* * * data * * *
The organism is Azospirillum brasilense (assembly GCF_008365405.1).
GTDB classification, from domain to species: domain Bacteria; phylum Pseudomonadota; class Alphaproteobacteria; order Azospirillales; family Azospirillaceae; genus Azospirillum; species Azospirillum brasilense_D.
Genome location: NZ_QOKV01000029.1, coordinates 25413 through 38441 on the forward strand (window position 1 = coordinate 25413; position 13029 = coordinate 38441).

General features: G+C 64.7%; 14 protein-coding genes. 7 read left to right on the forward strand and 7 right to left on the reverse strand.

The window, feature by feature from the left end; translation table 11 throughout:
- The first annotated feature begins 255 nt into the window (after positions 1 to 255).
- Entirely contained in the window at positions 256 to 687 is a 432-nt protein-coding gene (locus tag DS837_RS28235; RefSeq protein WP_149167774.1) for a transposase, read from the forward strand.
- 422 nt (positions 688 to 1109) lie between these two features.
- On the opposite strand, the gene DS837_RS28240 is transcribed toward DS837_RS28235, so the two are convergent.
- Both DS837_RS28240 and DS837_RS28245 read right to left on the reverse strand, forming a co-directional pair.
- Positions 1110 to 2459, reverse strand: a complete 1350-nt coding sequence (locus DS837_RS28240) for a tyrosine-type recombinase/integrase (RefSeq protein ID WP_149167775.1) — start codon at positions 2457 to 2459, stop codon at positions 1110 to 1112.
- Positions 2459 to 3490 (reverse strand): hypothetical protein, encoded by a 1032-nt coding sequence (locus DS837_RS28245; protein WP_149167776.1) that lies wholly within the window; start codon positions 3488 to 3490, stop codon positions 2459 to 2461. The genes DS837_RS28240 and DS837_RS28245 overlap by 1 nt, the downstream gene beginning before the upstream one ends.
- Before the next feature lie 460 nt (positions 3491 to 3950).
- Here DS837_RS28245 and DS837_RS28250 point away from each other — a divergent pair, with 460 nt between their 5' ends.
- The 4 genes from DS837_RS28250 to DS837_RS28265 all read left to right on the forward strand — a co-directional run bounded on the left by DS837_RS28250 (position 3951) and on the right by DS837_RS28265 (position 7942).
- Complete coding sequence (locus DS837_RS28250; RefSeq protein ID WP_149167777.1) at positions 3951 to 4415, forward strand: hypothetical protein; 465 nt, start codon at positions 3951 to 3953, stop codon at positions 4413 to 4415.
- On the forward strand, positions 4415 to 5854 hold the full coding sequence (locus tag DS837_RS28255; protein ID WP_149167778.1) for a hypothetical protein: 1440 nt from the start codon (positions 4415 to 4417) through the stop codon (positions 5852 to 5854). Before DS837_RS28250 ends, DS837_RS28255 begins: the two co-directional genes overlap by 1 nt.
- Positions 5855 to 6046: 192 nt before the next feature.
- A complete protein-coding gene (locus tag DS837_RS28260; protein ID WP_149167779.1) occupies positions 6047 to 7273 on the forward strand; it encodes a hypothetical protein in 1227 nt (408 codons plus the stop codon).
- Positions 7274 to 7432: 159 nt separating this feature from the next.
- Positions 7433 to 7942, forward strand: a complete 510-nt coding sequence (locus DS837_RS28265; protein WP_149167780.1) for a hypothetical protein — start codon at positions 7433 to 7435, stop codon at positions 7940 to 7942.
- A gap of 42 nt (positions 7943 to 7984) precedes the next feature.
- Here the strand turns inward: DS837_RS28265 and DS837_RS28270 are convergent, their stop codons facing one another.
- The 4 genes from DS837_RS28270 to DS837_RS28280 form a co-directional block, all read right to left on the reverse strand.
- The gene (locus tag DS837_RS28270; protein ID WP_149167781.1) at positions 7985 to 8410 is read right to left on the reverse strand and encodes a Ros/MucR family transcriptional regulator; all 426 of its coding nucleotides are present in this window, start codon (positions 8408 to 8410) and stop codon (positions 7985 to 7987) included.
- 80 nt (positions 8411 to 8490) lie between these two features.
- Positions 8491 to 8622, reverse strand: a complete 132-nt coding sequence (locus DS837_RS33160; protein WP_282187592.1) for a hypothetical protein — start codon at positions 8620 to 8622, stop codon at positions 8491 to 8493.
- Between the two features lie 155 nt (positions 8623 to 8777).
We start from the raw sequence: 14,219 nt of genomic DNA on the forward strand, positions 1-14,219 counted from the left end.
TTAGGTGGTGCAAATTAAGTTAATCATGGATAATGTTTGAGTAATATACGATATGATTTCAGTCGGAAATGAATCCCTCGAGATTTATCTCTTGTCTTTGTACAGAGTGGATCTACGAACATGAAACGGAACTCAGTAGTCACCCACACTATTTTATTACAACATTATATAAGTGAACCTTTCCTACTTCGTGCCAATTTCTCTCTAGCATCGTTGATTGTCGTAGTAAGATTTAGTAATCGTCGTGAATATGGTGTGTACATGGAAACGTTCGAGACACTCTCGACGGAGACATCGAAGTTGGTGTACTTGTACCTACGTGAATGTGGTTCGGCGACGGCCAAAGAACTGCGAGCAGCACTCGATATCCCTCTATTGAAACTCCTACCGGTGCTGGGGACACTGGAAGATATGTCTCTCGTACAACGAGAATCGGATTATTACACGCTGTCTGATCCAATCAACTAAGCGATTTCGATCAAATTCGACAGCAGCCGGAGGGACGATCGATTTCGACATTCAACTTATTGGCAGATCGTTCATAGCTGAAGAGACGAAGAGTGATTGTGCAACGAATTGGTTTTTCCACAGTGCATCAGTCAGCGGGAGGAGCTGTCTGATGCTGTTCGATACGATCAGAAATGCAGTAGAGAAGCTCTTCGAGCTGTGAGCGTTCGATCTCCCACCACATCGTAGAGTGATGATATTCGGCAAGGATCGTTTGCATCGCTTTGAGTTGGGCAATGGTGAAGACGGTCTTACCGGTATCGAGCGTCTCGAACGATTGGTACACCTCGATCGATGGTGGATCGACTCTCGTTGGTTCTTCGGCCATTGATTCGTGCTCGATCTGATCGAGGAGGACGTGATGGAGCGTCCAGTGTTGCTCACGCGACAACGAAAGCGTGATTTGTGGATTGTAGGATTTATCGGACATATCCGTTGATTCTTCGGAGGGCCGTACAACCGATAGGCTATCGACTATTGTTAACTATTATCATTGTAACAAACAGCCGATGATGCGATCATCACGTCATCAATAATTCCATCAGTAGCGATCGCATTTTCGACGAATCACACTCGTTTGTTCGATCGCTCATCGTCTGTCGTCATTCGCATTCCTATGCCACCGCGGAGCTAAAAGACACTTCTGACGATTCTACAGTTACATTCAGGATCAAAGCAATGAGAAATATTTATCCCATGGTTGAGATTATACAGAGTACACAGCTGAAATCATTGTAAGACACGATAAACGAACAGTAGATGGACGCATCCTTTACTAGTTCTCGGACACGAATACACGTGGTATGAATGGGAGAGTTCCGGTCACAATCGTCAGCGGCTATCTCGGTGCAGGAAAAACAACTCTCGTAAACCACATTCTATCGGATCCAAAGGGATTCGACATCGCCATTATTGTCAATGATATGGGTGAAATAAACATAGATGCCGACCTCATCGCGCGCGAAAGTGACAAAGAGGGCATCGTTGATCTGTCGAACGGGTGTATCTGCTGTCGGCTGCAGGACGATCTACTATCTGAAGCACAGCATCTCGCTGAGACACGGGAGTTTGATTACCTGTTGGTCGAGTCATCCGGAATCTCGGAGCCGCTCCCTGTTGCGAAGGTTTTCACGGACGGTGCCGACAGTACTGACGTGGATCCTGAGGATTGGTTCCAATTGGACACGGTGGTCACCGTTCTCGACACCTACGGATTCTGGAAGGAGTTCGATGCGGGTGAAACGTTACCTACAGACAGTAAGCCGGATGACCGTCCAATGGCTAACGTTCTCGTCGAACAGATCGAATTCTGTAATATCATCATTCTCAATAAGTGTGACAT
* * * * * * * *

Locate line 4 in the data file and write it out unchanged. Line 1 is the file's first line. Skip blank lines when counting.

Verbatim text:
General features: G+C 64.7%; 14 protein-coding genes. 7 read left to right on the forward strand and 7 right to left on the reverse strand.